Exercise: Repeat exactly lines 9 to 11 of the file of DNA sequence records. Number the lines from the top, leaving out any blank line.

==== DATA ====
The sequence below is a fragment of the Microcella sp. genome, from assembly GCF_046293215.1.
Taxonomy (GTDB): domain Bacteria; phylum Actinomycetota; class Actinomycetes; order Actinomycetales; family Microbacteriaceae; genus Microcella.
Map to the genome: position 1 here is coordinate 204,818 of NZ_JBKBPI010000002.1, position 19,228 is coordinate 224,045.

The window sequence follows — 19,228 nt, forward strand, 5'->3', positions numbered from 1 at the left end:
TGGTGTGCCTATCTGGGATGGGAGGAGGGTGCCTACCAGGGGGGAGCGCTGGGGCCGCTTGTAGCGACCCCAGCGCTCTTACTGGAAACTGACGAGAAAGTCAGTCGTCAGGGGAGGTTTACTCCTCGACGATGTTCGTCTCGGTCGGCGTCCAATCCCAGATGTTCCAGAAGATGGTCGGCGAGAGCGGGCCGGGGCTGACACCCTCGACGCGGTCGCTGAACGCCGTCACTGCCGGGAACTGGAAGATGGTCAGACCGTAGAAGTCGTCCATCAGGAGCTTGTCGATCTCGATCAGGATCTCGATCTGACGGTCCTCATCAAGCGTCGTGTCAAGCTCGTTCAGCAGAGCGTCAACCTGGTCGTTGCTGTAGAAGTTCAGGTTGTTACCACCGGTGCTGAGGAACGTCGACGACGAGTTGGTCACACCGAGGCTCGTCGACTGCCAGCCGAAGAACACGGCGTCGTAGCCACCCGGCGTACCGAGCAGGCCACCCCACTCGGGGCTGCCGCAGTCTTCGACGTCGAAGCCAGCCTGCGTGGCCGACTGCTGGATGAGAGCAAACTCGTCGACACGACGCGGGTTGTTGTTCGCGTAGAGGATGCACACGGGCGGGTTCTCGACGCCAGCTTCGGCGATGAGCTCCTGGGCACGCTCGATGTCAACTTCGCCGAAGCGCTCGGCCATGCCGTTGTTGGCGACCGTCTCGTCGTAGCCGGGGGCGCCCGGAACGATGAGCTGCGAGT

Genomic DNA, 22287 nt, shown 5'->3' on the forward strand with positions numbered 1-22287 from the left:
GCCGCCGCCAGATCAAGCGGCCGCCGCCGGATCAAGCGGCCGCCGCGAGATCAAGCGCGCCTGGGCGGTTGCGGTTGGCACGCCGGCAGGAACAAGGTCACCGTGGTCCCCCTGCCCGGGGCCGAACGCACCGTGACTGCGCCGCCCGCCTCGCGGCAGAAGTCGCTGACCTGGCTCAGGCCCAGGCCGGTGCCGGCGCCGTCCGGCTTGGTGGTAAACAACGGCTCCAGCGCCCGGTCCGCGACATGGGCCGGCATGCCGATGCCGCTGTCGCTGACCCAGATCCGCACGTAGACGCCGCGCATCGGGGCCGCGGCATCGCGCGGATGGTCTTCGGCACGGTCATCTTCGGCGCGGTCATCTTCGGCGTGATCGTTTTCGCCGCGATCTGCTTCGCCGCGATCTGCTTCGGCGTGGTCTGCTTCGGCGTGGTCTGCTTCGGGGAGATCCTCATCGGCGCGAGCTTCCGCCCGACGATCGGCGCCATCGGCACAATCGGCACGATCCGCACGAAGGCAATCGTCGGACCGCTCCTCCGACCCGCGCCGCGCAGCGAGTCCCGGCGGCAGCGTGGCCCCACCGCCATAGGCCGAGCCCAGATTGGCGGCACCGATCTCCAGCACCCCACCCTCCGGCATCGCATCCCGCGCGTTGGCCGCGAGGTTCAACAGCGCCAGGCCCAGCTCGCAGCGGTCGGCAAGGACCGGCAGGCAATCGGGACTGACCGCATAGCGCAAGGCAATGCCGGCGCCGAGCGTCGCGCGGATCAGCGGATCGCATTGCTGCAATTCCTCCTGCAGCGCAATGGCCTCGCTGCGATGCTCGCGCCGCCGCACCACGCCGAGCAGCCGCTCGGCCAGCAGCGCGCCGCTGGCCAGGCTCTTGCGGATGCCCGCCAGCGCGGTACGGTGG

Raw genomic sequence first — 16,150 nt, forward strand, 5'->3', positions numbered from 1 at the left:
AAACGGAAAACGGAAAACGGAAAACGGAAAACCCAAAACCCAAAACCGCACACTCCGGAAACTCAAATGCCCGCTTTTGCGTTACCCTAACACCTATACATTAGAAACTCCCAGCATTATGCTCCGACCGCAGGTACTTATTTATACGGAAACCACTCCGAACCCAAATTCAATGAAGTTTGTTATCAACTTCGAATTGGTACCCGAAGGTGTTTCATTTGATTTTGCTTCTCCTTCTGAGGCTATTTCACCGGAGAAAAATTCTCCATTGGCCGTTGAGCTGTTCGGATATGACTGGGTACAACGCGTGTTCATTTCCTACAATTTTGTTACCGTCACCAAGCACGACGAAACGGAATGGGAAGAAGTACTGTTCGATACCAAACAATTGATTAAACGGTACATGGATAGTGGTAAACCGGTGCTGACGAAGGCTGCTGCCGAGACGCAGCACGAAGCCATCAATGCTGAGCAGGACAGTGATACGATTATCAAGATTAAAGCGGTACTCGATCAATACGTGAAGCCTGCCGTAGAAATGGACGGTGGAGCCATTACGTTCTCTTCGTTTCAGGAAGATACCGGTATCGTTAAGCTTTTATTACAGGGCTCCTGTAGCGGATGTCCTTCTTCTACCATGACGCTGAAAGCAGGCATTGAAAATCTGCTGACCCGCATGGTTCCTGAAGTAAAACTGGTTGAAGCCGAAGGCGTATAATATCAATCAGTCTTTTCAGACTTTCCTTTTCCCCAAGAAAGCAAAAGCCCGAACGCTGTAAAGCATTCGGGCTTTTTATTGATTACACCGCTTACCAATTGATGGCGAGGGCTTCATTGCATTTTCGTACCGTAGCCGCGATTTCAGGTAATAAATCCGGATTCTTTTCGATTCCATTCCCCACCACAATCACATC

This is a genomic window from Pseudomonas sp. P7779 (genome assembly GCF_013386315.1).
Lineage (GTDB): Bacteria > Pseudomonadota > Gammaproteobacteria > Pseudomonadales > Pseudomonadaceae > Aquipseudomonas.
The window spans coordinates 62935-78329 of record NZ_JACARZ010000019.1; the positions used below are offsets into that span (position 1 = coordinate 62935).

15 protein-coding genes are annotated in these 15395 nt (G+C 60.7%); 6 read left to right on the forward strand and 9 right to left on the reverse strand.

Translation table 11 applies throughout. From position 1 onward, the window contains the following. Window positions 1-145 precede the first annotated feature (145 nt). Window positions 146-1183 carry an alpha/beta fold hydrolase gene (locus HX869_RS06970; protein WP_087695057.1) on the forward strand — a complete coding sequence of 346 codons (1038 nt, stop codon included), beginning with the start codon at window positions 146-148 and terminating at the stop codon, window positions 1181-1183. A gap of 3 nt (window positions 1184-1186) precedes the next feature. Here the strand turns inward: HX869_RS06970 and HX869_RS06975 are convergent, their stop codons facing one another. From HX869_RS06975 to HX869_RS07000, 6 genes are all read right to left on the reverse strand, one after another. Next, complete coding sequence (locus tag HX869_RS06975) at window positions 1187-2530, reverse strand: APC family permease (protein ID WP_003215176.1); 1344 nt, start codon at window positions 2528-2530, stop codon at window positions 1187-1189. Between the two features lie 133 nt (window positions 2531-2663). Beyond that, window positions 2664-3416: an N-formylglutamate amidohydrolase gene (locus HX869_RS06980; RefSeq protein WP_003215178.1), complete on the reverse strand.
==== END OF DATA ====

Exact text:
AAACGGAAAACGGAAAACGGAAAACGGAAAACCCAAAACCCAAAACCGCACACTCCGGAAACTCAAATGCCCGCTTTTGCGTTACCCTAACACCTATACATTAGAAACTCCCAGCATTATGCTCCGACCGCAGGTACTTATTTATACGGAAACCACTCCGAACCCAAATTCAATGAAGTTTGTTATCAACTTCGAATTGGTACCCGAAGGTGTTTCATTTGATTTTGCTTCTCCTTCTGAGGCTATTTCACCGGAGAAAAATTCTCCATTGGCCGTTGAGCTGTTCGGATATGACTGGGTACAACGCGTGTTCATTTCCTACAATTTTGTTACCGTCACCAAGCACGACGAAACGGAATGGGAAGAAGTACTGTTCGATACCAAACAATTGATTAAACGGTACATGGATAGTGGTAAACCGGTGCTGACGAAGGCTGCTGCCGAGACGCAGCACGAAGCCATCAATGCTGAGCAGGACAGTGATACGATTATCAAGATTAAAGCGGTACTCGATCAATACGTGAAGCCTGCCGTAGAAATGGACGGTGGAGCCATTACGTTCTCTTCGTTTCAGGAAGATACCGGTATCGTTAAGCTTTTATTACAGGGCTCCTGTAGCGGATGTCCTTCTTCTACCATGACGCTGAAAGCAGGCATTGAAAATCTGCTGACCCGCATGGTTCCTGAAGTAAAACTGGTTGAAGCCGAAGGCGTATAATATCAATCAGTCTTTTCAGACTTTCCTTTTCCCCAAGAAAGCAAAAGCCCGAACGCTGTAAAGCATTCGGGCTTTTTATTGATTACACCGCTTACCAATTGATGGCGAGGGCTTCATTGCATTTTCGTACCGTAGCCGCGATTTCAGGTAATAAATCCGGATTCTTTTCGATTCCATTCCCCACCACAATCACATC

This is a genomic window from Pseudomonas sp. P7779 (genome assembly GCF_013386315.1).
Lineage (GTDB): Bacteria > Pseudomonadota > Gammaproteobacteria > Pseudomonadales > Pseudomonadaceae > Aquipseudomonas.